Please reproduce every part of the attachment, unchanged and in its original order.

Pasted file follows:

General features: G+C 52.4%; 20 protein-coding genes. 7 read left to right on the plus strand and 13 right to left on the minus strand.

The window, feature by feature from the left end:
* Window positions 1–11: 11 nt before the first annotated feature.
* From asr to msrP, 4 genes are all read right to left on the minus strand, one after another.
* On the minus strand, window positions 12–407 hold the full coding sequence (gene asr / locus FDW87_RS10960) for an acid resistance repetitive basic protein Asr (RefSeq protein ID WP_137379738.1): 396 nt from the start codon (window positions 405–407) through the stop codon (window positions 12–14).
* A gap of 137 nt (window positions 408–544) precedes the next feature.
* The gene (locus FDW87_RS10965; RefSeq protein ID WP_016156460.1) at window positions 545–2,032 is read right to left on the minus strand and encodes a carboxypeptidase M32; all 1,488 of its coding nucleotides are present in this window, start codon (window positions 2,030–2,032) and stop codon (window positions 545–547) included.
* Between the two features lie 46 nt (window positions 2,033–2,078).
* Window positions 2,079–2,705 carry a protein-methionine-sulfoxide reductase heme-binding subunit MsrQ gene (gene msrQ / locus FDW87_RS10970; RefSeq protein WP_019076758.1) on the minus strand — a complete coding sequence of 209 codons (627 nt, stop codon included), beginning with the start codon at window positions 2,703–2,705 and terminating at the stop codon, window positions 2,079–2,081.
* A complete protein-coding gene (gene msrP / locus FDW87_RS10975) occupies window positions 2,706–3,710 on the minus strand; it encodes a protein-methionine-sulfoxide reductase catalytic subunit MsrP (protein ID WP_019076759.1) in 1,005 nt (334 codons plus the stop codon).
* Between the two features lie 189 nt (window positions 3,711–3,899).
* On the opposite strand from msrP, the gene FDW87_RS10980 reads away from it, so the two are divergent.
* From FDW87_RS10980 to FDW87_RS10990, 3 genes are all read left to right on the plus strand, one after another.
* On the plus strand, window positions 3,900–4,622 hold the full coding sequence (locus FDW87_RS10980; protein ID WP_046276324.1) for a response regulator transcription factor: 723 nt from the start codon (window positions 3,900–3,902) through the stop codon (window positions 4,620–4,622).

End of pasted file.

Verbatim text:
General features: G+C 52.4%; 20 protein-coding genes. 7 read left to right on the plus strand and 13 right to left on the minus strand.

The window, feature by feature from the left end:
* Window positions 1–11: 11 nt before the first annotated feature.
* From asr to msrP, 4 genes are all read right to left on the minus strand, one after another.
* On the minus strand, window positions 12–407 hold the full coding sequence (gene asr / locus FDW87_RS10960) for an acid resistance repetitive basic protein Asr (RefSeq protein ID WP_137379738.1): 396 nt from the start codon (window positions 405–407) through the stop codon (window positions 12–14).
* A gap of 137 nt (window positions 408–544) precedes the next feature.
* The gene (locus FDW87_RS10965; RefSeq protein ID WP_016156460.1) at window positions 545–2,032 is read right to left on the minus strand and encodes a carboxypeptidase M32; all 1,488 of its coding nucleotides are present in this window, start codon (window positions 2,030–2,032) and stop codon (window positions 545–547) included.
* Between the two features lie 46 nt (window positions 2,033–2,078).
* Window positions 2,079–2,705 carry a protein-methionine-sulfoxide reductase heme-binding subunit MsrQ gene (gene msrQ / locus FDW87_RS10970; RefSeq protein WP_019076758.1) on the minus strand — a complete coding sequence of 209 codons (627 nt, stop codon included), beginning with the start codon at window positions 2,703–2,705 and terminating at the stop codon, window positions 2,079–2,081.
* A complete protein-coding gene (gene msrP / locus FDW87_RS10975) occupies window positions 2,706–3,710 on the minus strand; it encodes a protein-methionine-sulfoxide reductase catalytic subunit MsrP (protein ID WP_019076759.1) in 1,005 nt (334 codons plus the stop codon).
* Between the two features lie 189 nt (window positions 3,711–3,899).
* On the opposite strand from msrP, the gene FDW87_RS10980 reads away from it, so the two are divergent.
* From FDW87_RS10980 to FDW87_RS10990, 3 genes are all read left to right on the plus strand, one after another.
* On the plus strand, window positions 3,900–4,622 hold the full coding sequence (locus FDW87_RS10980; protein ID WP_046276324.1) for a response regulator transcription factor: 723 nt from the start codon (window positions 3,900–3,902) through the stop codon (window positions 4,620–4,622).